Andrea Batista Schlesinger
Congress fails the middle class…again
So much talk about the politics, and who is campaigning with President Bush, and what Karl Rove is or is not freed up to focus on, and where the contributions are flowing.
It's easy to forget that the Congressional midterm elections are not just a referendum on the political parties or a bellweather for the '08 presidential campaign. They are actually about something a bit more substantive, namely whether Congress actually fulfilled its mission of voting in the interest of the people who put them into office.
Today, DMI releases our third annual scorecard of Congress, "Congress at the Midterm: Their 2005 Middle-Class Record," and the results are not positive. In fact, the results are pathetic. In vote after vote, Congress disdained the concerns of middle-class Americans and opted instead to favor the already wealthy and powerful: a surefire recipe for a shrinking middle class.
We release this scorecard each year because there are too few tools to engage the broad swath of Americans who want to work their way into the middle class or just try to hold onto their spot in a discussion about policy. When people actually do focus on policy, they often do it in these limited silos -- today is "tax day" or tomorrow is about "choice" and Friday we'll do "higher education" and then we'll talk about the "middle class" but we won't actually connect it to policy, to the actual votes that our legislators make that determine whether this thing called the middle class can exist.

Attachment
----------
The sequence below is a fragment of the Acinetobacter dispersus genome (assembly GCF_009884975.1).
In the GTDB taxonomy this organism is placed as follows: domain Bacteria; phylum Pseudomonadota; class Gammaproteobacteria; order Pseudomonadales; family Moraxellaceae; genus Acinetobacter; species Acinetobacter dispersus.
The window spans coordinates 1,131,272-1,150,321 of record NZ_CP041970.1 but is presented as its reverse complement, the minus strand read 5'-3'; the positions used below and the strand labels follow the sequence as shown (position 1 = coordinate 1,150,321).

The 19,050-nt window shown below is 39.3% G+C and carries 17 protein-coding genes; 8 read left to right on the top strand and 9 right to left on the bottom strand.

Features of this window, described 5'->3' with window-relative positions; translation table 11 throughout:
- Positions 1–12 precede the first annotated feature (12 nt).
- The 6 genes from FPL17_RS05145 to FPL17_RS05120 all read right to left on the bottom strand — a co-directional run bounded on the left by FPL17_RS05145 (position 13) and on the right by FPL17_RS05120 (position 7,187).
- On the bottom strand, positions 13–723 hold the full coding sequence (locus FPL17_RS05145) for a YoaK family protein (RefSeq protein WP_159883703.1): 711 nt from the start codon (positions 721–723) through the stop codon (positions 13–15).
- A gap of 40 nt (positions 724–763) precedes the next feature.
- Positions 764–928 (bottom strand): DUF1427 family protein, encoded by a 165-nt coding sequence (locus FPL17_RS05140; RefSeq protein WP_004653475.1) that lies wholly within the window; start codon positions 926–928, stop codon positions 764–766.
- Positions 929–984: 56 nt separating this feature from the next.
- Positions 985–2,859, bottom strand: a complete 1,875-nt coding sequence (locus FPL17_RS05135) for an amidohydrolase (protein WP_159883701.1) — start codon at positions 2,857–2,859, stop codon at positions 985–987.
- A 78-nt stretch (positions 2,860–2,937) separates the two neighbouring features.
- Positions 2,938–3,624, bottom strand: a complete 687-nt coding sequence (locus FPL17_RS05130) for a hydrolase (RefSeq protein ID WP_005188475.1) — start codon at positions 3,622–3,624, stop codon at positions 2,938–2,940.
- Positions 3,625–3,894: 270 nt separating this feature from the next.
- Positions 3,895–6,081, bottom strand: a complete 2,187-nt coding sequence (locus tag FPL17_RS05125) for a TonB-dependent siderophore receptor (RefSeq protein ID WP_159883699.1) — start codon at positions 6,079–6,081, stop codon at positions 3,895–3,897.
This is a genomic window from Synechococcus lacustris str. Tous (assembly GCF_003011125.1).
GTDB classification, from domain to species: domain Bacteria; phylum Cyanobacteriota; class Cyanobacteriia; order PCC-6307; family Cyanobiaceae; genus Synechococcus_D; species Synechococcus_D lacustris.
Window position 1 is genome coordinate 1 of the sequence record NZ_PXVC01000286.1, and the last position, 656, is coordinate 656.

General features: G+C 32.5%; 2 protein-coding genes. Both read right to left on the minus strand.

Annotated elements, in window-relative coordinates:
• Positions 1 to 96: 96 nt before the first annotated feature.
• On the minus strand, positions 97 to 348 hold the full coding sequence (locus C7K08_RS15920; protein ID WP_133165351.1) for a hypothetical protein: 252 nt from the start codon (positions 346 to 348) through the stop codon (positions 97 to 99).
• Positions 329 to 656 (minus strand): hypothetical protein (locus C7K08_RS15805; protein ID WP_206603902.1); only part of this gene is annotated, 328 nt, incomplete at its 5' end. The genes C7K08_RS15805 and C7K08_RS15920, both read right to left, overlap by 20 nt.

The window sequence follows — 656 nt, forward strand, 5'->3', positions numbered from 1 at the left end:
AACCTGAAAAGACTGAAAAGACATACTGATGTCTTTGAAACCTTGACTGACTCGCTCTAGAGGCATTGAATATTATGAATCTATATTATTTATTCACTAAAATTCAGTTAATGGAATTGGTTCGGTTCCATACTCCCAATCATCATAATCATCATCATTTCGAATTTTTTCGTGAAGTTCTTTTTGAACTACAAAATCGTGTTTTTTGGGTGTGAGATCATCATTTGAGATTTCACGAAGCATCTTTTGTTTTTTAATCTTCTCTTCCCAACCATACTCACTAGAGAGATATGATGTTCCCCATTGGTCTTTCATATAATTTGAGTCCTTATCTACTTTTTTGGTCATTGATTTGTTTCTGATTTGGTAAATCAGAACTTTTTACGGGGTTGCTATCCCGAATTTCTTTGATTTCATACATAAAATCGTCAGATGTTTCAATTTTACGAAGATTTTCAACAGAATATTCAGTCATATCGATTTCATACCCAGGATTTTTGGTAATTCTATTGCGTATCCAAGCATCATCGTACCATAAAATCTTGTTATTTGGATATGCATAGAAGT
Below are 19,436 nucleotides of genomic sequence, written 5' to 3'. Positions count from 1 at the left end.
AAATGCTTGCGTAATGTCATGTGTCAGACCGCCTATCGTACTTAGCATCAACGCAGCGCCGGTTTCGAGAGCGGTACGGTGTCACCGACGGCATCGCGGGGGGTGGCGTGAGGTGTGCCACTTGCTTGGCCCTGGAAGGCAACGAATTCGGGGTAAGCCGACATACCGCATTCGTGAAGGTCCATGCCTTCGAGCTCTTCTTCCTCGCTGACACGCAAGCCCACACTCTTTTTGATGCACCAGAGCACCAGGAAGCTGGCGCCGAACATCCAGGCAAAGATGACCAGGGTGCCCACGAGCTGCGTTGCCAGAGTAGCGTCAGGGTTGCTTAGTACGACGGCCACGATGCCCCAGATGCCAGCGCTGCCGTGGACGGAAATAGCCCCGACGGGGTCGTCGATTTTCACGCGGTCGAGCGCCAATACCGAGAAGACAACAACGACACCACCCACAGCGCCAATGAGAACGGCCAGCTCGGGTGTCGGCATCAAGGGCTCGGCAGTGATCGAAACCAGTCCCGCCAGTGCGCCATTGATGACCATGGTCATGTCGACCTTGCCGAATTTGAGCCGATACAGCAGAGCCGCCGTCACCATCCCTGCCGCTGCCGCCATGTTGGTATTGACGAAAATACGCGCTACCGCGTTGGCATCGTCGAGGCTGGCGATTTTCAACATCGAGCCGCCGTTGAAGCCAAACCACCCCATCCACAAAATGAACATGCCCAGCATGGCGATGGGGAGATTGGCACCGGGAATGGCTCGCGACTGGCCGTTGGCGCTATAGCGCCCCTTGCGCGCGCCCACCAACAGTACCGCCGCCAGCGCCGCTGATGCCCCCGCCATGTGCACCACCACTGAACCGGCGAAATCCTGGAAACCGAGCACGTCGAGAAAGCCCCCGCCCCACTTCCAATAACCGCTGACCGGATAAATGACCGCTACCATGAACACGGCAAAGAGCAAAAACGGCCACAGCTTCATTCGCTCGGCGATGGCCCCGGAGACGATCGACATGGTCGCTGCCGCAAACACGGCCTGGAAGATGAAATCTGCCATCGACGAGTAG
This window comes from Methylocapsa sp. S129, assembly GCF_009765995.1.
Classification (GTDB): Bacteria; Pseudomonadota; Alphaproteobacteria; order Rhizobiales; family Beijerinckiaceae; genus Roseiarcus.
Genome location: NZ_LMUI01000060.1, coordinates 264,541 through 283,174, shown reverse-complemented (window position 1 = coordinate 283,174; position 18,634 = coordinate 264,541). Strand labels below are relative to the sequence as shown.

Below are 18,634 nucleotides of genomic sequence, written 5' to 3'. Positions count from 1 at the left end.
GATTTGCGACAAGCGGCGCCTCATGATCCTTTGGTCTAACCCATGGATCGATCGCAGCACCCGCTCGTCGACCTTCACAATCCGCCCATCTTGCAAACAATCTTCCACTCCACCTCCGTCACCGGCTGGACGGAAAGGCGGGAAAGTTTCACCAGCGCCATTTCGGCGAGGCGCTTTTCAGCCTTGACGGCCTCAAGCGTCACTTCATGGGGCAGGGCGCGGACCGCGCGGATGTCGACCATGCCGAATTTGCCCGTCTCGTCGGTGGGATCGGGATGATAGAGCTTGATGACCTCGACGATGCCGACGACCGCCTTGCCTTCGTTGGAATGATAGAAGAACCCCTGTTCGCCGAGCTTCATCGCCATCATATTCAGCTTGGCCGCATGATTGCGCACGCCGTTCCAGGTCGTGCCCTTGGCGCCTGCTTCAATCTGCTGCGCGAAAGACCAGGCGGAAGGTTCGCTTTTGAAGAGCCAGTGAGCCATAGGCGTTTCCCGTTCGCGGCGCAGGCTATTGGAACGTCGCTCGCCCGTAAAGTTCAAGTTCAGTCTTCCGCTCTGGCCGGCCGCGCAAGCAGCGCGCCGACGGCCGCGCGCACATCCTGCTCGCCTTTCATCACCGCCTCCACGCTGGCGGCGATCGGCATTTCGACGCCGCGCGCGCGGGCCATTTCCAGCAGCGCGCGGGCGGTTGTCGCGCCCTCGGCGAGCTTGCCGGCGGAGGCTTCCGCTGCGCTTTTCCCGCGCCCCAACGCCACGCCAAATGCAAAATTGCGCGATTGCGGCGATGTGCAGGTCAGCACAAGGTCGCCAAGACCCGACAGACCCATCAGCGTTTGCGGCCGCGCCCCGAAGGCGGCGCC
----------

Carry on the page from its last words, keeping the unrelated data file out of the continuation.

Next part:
The public is dissatisfied with Congress. They have a gut feeling that no one in DC is representing their interests. Well, as the scorecard showed, they are right. Congress championed the wish lists of oil companies, the insurance industry, and credit card issuers over the concerns of middle-class consumers and small businesses, while making it harder for ordinary citizens to hold corporate wrong-doers accountable.
Will we make friends out of this report? No. The party in power deserves most of the blame, but too many Democrats were right behind them on critical issues like the bankruptcy bill, preserving our civil justice system, and the Energy Bill, Inc. But we're not in it to make friends, as evidenced by our decision to launch a 30-day Google Ad Word campaign today. Whenever anyone googles a member of Congress, an ad will pop up revealing that representative's score on our scorecard, with a link to our report. (Try it, but hold yourself back - we pay by the click).
The only way Congress will ever make better policy is if they know their constituents are watching.
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Read what other blogs are saying on the scorecard
Ben Smith on NY Daily News
The Daily Gotham
The Huffington Post
Freedom's Fire, Brightly Burning
Free Exchange On Campus